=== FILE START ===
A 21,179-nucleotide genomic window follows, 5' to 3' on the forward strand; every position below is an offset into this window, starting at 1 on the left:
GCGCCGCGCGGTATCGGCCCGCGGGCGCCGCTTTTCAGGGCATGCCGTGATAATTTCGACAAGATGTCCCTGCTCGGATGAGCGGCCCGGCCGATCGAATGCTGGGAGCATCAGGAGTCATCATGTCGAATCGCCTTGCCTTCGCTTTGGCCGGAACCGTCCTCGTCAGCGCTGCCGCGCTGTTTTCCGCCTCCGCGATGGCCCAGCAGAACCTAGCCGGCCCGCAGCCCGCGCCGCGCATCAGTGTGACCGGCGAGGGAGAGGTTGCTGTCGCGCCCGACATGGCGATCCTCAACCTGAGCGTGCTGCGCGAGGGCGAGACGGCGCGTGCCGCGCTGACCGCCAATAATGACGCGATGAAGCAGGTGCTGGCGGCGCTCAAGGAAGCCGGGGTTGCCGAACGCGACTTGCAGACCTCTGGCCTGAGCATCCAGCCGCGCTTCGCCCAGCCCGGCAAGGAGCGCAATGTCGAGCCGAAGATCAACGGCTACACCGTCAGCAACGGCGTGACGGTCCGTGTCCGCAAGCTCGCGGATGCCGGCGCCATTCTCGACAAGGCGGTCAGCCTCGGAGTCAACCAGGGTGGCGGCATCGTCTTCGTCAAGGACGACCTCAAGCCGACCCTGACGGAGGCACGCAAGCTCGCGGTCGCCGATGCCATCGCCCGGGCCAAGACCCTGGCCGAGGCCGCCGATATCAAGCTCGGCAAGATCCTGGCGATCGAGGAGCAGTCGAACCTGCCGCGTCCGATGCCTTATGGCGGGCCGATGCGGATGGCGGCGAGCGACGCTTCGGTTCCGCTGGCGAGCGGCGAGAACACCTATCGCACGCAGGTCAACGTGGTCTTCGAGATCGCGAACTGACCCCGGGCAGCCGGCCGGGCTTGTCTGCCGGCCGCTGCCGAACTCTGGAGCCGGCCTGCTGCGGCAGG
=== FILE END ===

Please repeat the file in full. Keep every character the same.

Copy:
A 21,179-nucleotide genomic window follows, 5' to 3' on the forward strand; every position below is an offset into this window, starting at 1 on the left:
GCGCCGCGCGGTATCGGCCCGCGGGCGCCGCTTTTCAGGGCATGCCGTGATAATTTCGACAAGATGTCCCTGCTCGGATGAGCGGCCCGGCCGATCGAATGCTGGGAGCATCAGGAGTCATCATGTCGAATCGCCTTGCCTTCGCTTTGGCCGGAACCGTCCTCGTCAGCGCTGCCGCGCTGTTTTCCGCCTCCGCGATGGCCCAGCAGAACCTAGCCGGCCCGCAGCCCGCGCCGCGCATCAGTGTGACCGGCGAGGGAGAGGTTGCTGTCGCGCCCGACATGGCGATCCTCAACCTGAGCGTGCTGCGCGAGGGCGAGACGGCGCGTGCCGCGCTGACCGCCAATAATGACGCGATGAAGCAGGTGCTGGCGGCGCTCAAGGAAGCCGGGGTTGCCGAACGCGACTTGCAGACCTCTGGCCTGAGCATCCAGCCGCGCTTCGCCCAGCCCGGCAAGGAGCGCAATGTCGAGCCGAAGATCAACGGCTACACCGTCAGCAACGGCGTGACGGTCCGTGTCCGCAAGCTCGCGGATGCCGGCGCCATTCTCGACAAGGCGGTCAGCCTCGGAGTCAACCAGGGTGGCGGCATCGTCTTCGTCAAGGACGACCTCAAGCCGACCCTGACGGAGGCACGCAAGCTCGCGGTCGCCGATGCCATCGCCCGGGCCAAGACCCTGGCCGAGGCCGCCGATATCAAGCTCGGCAAGATCCTGGCGATCGAGGAGCAGTCGAACCTGCCGCGTCCGATGCCTTATGGCGGGCCGATGCGGATGGCGGCGAGCGACGCTTCGGTTCCGCTGGCGAGCGGCGAGAACACCTATCGCACGCAGGTCAACGTGGTCTTCGAGATCGCGAACTGACCCCGGGCAGCCGGCCGGGCTTGTCTGCCGGCCGCTGCCGAACTCTGGAGCCGGCCTGCTGCGGCAGG